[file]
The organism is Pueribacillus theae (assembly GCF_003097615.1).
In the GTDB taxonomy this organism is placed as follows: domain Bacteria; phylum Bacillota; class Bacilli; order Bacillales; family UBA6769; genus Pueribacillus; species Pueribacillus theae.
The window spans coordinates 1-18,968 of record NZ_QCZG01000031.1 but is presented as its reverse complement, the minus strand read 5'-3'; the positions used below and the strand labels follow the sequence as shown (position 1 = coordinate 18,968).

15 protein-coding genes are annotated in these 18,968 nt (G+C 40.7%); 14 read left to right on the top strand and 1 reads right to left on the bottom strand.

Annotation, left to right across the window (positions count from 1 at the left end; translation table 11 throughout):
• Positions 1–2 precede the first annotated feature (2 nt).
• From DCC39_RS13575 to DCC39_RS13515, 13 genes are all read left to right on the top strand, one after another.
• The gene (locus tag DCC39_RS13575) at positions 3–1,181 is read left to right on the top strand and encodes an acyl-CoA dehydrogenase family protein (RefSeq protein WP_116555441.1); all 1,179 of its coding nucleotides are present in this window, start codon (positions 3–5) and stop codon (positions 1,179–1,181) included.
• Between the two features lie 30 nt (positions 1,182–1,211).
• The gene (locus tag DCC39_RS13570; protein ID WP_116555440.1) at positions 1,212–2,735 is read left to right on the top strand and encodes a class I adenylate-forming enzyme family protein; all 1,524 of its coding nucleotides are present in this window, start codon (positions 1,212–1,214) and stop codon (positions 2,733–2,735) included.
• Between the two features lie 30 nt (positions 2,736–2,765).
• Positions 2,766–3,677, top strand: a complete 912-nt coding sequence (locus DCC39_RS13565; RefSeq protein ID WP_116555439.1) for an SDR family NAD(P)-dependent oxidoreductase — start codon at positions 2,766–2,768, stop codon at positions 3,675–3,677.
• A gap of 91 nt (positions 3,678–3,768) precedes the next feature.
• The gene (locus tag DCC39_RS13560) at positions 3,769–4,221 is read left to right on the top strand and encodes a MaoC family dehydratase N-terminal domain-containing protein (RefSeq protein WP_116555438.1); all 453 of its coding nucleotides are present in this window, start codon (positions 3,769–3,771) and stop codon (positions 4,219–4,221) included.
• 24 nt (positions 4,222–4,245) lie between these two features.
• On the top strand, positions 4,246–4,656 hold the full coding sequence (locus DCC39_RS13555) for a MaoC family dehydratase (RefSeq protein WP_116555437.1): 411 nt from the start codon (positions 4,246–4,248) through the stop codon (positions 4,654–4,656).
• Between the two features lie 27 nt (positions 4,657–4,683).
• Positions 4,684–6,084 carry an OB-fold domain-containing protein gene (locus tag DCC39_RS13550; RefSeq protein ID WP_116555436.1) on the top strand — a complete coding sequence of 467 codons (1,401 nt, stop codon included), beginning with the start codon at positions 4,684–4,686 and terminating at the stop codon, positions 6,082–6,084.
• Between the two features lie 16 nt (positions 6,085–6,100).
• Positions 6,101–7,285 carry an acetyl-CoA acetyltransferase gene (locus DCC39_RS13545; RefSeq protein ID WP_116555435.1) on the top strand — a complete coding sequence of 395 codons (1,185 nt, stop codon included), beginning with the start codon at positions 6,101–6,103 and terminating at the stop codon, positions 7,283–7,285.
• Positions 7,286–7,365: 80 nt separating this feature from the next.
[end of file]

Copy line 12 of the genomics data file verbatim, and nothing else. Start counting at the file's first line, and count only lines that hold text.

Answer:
• Positions 2,766–3,677, top strand: a complete 912-nt coding sequence (locus DCC39_RS13565; RefSeq protein ID WP_116555439.1) for an SDR family NAD(P)-dependent oxidoreductase — start codon at positions 2,766–2,768, stop codon at positions 3,675–3,677.